Dennis Quaid, left, and Michael Chiklis in a scene from the new CBS series, "Vegas," premiering Tuesday, Sept. 25, at 10 p.m.
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SANTA CLARITA, Calif. — Striding through his Las Vegas casino, tough guy Vincent Savino has a beef.
"You went behind my back to Chicago," he growls to the woman beside him. "I thought we had an understanding: You run the count room, I run the casino."
Just another day in 1960 at the Savoy, home base for CBS' new drama Vegas.
With its Sputnik chandeliers, swooping circular stairway, pleated-fabric walls, and shapely cigarette girls, The Savoy is a masterpiece of Googie architecture and Kennedy-era glamour.
And there's more.
If you were to step out its doors, you would seamlessly encounter the Vegas strip, complete with the Golden Nugget, the Tumbleweed Club, and, for not-so-heavy hitters, a storefront boasting "All Day! Bingo."
Parked along the curb, of course, are vintage cars from a half-century ago.
All in all, it's an impressive time trip for a visitor to Santa Clarita Studios where, in August 2012, production is cranking up on Vegas.
Inside Stage 1, the scene is about to be shot again with Michael Chiklis, who plays Savino, as he presides over this casino-full of 1960s-costumed gamers and staff. It's the very first day filming on the 14,000-square-foot Savoy set, which, along with the replica of Fremont Street outside, existed only as blueprints, empty studio space, and a slab of parking lot just a few weeks ago.
The 1960s-era Vegas strip set of 'Vegas.'
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(The pilot for Vegas, which airs Tuesday at 10 p.m., was shot last spring on locations in New Mexico, so this permanent new home won't be seen until the second episode.)
The Strip ends abruptly at a bluff as a hot wind rushes past. But the huge green scrim will allow for CGI effects to extend "Fremont Street" into an illusory distance.
The job called for more than being pretty.
"Everything on the street had to be specially engineered," says the show's production designer, Carey Meyer, standing in the neon-glowing Savoy entrance. "Each pole of those facades goes into the ground 15 feet, because the wind load up here is just tremendous. And there's also the risk of earthquakes."
Inspired by a true story, Vegas stars Chiklis as the Chicago mobster sent to run the recently opened Savoy — and who will butt heads with Las Vegas Sheriff Ralph Lamb, a fourth-generation rancher who's intent on keeping growth and corruption from spoiling his town. The real-life Lamb is portrayed, two-fisted and laconic, by Dennis Quaid.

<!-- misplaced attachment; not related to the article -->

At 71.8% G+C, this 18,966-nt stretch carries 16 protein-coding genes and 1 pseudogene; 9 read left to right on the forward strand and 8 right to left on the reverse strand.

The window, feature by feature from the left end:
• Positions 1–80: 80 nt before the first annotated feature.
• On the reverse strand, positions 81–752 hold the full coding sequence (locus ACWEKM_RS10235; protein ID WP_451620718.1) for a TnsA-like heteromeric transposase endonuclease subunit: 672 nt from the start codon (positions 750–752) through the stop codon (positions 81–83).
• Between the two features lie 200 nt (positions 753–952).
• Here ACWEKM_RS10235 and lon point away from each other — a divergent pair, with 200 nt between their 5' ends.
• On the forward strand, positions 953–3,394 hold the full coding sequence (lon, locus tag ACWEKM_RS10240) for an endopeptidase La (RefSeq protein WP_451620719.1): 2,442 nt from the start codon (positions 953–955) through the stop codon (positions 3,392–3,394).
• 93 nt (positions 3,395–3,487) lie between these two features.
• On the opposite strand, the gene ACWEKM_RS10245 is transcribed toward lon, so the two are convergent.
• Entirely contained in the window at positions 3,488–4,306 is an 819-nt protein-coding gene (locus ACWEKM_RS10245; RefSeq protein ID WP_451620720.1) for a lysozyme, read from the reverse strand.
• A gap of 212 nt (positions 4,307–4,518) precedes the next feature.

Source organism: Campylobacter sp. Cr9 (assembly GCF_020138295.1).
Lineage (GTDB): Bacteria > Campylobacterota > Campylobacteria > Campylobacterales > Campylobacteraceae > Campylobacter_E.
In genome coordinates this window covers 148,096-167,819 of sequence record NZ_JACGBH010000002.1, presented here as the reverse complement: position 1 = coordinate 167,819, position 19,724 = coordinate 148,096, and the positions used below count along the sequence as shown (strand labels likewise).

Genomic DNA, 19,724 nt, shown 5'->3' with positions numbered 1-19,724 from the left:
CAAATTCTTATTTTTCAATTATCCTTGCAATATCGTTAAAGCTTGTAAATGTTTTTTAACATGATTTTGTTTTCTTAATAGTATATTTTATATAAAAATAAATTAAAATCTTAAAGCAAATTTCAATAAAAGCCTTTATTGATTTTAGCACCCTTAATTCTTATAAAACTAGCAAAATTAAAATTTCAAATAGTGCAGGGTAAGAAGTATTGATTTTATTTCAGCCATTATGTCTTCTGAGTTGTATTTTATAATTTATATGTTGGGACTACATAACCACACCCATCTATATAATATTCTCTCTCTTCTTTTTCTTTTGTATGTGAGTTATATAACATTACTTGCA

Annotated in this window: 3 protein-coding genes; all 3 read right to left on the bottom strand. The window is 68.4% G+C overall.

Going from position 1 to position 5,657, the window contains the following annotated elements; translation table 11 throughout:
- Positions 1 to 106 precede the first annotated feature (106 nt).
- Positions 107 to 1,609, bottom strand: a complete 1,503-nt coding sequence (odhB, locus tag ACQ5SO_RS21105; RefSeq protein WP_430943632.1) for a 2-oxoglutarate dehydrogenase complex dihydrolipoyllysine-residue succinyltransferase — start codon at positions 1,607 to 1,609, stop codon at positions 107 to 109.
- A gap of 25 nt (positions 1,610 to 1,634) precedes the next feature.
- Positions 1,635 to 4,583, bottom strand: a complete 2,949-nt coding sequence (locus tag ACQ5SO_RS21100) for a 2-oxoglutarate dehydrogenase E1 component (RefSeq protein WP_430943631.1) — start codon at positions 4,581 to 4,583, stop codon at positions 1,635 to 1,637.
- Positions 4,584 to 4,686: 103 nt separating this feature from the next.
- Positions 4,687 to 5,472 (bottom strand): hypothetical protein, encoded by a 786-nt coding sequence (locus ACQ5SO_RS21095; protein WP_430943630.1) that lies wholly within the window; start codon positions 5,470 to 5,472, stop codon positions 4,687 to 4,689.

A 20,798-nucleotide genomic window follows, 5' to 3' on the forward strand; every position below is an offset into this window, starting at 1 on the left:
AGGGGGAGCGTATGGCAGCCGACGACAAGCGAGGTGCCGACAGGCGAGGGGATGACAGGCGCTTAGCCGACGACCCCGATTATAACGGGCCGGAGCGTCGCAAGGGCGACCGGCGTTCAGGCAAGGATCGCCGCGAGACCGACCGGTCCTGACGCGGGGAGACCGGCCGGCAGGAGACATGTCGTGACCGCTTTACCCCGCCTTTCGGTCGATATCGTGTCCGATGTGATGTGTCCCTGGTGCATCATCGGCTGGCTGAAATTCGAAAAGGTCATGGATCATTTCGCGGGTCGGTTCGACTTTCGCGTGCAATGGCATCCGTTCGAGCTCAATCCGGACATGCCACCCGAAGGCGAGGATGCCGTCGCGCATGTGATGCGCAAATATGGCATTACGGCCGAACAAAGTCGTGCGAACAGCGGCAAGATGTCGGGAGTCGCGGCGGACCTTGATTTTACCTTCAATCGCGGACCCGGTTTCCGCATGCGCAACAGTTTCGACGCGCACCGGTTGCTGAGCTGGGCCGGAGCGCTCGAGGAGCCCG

"It's going to be an interesting dance between us," says Chiklis. "You know the end of the story: Vegas grew and Vegas was successful. But how did it get that way, especially when Lamb and my character are so culturally different and diametrically opposed in so many ways?"
Chiklis has brought his own camera to the set on this first day in residence. He shares with a reporter some of the photos he's been snapping between scenes.
"They look like they could have been shot back in the day, right?" he says.
Clearly, Chiklis is pleased with his surroundings. That's fortunate. If Vegas clicks with viewers, this could be his hangout for many seasons to come.
But he isn't the only Vegas member who's happy with its back-in-time environment.
"It's a hoot," says executive producer Greg Walker, "walking out there and seeing the extras in their outfits, and those cars and the facades. I'm pinching myself. I hadn't anticipated this kind of rush!"
Walker's office in the Stage 1 building overlooks a freeway down below and, beyond it, Santa Clarita, a city of 175,000 some 30 miles north of L.A.
"What first appealed to me about the show was its idea of Vegas I hadn't seen anybody cover before," says Walker. "We've seen Vegas before then in Bugsy and The Godfather, and post-1960s in Casino. But what it finally came down to was the allure of Ralph Lamb as a character trying to preserve what he loved about the city, against the tidal wave of gangsters from Chicago and the East Coast."
"It's cowboy hats vs. the fedoras," sums up Nicholas Pileggi, a fellow executive producer. Pileggi is the much-acclaimed crime reporter who wrote the books from which he adapted the screenplays for Goodfellas and Casino. He's an expert on Vegas and its dark but dazzling history.
That history is fueling the new series, which, according to Walker, "calls for mixing procedural television with a saga of rich characters in a Dickensian sprawl — and doing all that in 42 minutes each episode."
Walker, whose credits include Without a Trace and Smallville, says crafting such a hybrid is the biggest challenge facing Vegas — and not, as you might think, the difficulty and expense of its period detail.
"The period was never daunting for me," he says, "nor was it the reason to do the show. Our mantra is, 'It's not about the tail fin of the Cadillac.'"
Then, sympathetically invoking The Playboy Club and Pan Am — two circa-1960s TV dramas that flopped last season — Walker adds, "We're not selling a period. We're not selling a club or an airline. We're selling characters and the world we believe in: 1960 Las Vegas."
It's a world alive and well these days in Santa Clarita.